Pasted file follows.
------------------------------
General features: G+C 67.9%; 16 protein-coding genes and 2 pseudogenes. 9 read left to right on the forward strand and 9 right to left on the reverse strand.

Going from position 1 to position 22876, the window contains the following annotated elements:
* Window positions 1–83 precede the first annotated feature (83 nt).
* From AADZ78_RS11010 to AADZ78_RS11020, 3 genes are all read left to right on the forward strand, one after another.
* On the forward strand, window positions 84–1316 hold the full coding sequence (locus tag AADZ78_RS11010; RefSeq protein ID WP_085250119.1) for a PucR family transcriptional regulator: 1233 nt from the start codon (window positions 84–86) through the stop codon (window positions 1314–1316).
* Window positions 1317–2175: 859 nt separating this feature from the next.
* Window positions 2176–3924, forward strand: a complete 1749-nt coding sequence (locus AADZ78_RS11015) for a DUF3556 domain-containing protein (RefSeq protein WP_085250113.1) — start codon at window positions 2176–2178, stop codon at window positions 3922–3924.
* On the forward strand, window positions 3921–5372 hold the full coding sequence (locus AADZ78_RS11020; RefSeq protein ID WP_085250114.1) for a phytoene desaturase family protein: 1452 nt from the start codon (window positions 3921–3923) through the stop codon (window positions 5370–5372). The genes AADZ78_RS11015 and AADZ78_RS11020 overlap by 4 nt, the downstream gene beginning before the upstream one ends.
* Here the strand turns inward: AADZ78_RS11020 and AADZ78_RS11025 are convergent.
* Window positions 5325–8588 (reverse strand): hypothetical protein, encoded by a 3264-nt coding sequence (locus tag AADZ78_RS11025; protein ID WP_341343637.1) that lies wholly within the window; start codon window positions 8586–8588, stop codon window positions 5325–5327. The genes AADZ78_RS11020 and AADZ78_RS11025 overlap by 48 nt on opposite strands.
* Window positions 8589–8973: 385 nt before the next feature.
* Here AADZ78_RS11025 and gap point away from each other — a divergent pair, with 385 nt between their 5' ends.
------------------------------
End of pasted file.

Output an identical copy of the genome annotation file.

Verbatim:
General features: G+C 67.9%; 16 protein-coding genes and 2 pseudogenes. 9 read left to right on the forward strand and 9 right to left on the reverse strand.

Going from position 1 to position 22876, the window contains the following annotated elements:
* Window positions 1–83 precede the first annotated feature (83 nt).
* From AADZ78_RS11010 to AADZ78_RS11020, 3 genes are all read left to right on the forward strand, one after another.
* On the forward strand, window positions 84–1316 hold the full coding sequence (locus tag AADZ78_RS11010; RefSeq protein ID WP_085250119.1) for a PucR family transcriptional regulator: 1233 nt from the start codon (window positions 84–86) through the stop codon (window positions 1314–1316).
* Window positions 1317–2175: 859 nt separating this feature from the next.
* Window positions 2176–3924, forward strand: a complete 1749-nt coding sequence (locus AADZ78_RS11015) for a DUF3556 domain-containing protein (RefSeq protein WP_085250113.1) — start codon at window positions 2176–2178, stop codon at window positions 3922–3924.
* On the forward strand, window positions 3921–5372 hold the full coding sequence (locus AADZ78_RS11020; RefSeq protein ID WP_085250114.1) for a phytoene desaturase family protein: 1452 nt from the start codon (window positions 3921–3923) through the stop codon (window positions 5370–5372). The genes AADZ78_RS11015 and AADZ78_RS11020 overlap by 4 nt, the downstream gene beginning before the upstream one ends.
* Here the strand turns inward: AADZ78_RS11020 and AADZ78_RS11025 are convergent.
* Window positions 5325–8588 (reverse strand): hypothetical protein, encoded by a 3264-nt coding sequence (locus tag AADZ78_RS11025; protein ID WP_341343637.1) that lies wholly within the window; start codon window positions 8586–8588, stop codon window positions 5325–5327. The genes AADZ78_RS11020 and AADZ78_RS11025 overlap by 48 nt on opposite strands.
* Window positions 8589–8973: 385 nt before the next feature.
* Here AADZ78_RS11025 and gap point away from each other — a divergent pair, with 385 nt between their 5' ends.